“We had been apart the last two weeks before he went in, over some issues,” Mays said. “When I saw that picture…I just saw Norman. I saw the façade he put up.”
When he left his mother in Ephrata, Miller gave her a supply list for projects he intended to complete when he came back.
“When he hugged me when he was going to prison, he said he’d be home on this [particular] date,” she said. “He left me with a supply list of materials for projects and told me ‘don’t wash my clothes’ because things get lost around here in the laundry.”
On the night that Mays drove him to the Detention Center, Miller swallowed two “balloons”; the fingers of a latex glove, cut off and filled, one with rolling tobacco and the other with striker-paper and matches. The practice, known as bodypacking, is common among those transporting and smuggling drugs. Haladej said that research she conducted after her son’s death indicated that most individuals who use latex gloves cut the finger covering off at the first knuckle. Miller’s balloons, however, ran the full length of the finger.
“I think he had a little bit of understanding,” Mays said, “but I think on the whole he was winging it.”
But why take such an extreme step? Haladej cast his decision in terms of fear, claiming that he believed gangs were prevalent at the detention center, and that he had read about the previous deaths and suicides there over the preceding few years. She said he swallowed the cigarette materials as a way to possibly gain protection from other inmates. However, Mays said Miller’s choice may have been a bit more practical in tone–he simply believed he could use the tobacco to build goodwill with other inmates, she said.
“It wasn’t necessarily protection,” Mays said, “it was an ‘in’ to make buddies. He was very aware of the dark side of jail.”
Mays dropped Miller off at the Harford County Detention Center shortly after 7 p.m. on Friday, Jan. 18. He underwent an initial medical screening the next day, conducted by a nurse with Conmed, the jail’s privately-contracted medical service. Based in Hanover, the company has been retained by the Sheriff’s Office through June 2018 to provide medical care at the jail.
Miller’s initial medical screening turned up nothing unusual. Crucially, the nurse conducting the examination checked “no” for the question “Does Arrestee report being suicidal?” and otherwise determined Miller displayed “appropriate” behavior, was “alert,” and appeared “neat/clean.” Miller reported that he had not consumed alcohol in four years, but that he smoked marijuana the night before entering the prison. He was cleared to enter general population.
Miller’s exact whereabouts over the next few days are not perfectly clear. Based on descriptions provided by Haladej and Mays, Miller may have been housed in either a maximum-security cellblock, or a medium-security dormitory-style room, rather than a direct supervision unit an area with separated rooms and a common area reserved for minimum security inmates. An incident report written after Miller’s death states that he was “pulled out of A-block,” the jail’s maximum security wing.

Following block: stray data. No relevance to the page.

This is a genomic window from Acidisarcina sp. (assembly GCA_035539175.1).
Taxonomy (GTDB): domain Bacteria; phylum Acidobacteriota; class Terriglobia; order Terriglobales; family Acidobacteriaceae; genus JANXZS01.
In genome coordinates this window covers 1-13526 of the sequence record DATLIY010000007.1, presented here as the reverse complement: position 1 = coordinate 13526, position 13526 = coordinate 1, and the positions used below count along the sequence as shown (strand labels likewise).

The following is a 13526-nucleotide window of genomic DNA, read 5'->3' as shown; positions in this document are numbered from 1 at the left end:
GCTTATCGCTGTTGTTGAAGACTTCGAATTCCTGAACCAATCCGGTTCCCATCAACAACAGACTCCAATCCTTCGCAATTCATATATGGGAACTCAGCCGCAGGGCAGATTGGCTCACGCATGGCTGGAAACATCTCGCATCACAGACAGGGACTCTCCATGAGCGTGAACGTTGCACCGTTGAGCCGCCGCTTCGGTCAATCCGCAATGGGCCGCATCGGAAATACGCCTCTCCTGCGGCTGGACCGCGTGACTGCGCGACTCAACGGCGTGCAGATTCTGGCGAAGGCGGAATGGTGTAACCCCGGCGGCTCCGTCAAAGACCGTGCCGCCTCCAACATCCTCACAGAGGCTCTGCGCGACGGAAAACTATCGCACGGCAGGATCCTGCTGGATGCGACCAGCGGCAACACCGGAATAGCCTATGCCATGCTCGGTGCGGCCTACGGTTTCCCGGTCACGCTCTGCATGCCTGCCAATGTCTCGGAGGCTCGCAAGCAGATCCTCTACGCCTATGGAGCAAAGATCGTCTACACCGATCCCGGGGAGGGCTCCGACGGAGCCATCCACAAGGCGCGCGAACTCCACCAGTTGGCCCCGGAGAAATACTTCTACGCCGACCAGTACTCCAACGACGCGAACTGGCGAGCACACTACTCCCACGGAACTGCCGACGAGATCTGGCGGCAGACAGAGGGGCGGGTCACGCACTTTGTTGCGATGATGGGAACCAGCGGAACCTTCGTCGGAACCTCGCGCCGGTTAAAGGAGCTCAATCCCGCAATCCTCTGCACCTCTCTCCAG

Haladej claimed that her son was uncomfortable at the Detention Center from the start. She said he spoke of other inmates who would keep him up at night with loud noises and yelling as “the banshees”–a term Mays also said he used. His mother also said Miller told Mays that he would go long periods without seeing guards, and that while sleeping in a plastic “boat”–a long curved sled-like object used as an overflow bed–other inmates would move around him, step over him, jostle him. He feared that other inmates were planning to attack him, she said, or tamper with his food.
But, as the days passed, Miller faced a more tangible problem. The balloons he swallowed had become lodged and impacted in his stomach, and would not pass through his intestinal tract. When Mays went to visit him at the detention center on Wednesday, Jan. 23, she said Miller complained of having problems with his stomach, and said he had not yet passed the balloons.
The two also talked of the future, and their recent disagreements.
“I was a little stern with him, because of the breakup we’d had,” she said. “I was a little wishy-washy, a little stern. I was so in love with him. But it was hard.”
While imprisoned, Mays said Miller composed a long letter to her in which he attempted to describe his feelings and his hopes for the future. In it, he broached the idea of marriage. The letter was not delivered to Mays until after Miller’s death.
During her visit, Miller was in pain but not suicidal, according to Mays, who said she has dealt with repeated suicide attempts and a final, successful attempt by a member of her immediate family.
“I think he was exhausted,” she said. “I don’t think he thought he was going to die. He wanted to get medical attention. He had to do something.”
The following evening, Thursday, Jan. 24, Miller was taken to the facility’s medical suite with severe abdominal pain. According to notes kept by a registered nurse with Conmed who treated Miller, many of which are nearly illegible, he arrived in a “rant” about things he read in a book he received from a jail book cart, but “did not make any sense”–a far cry from the composed inmate evaluated by medical staff just five days earlier. His eyes were closed tightly, and he rolled on the floor with his legs pulled to his chest, according to the notes.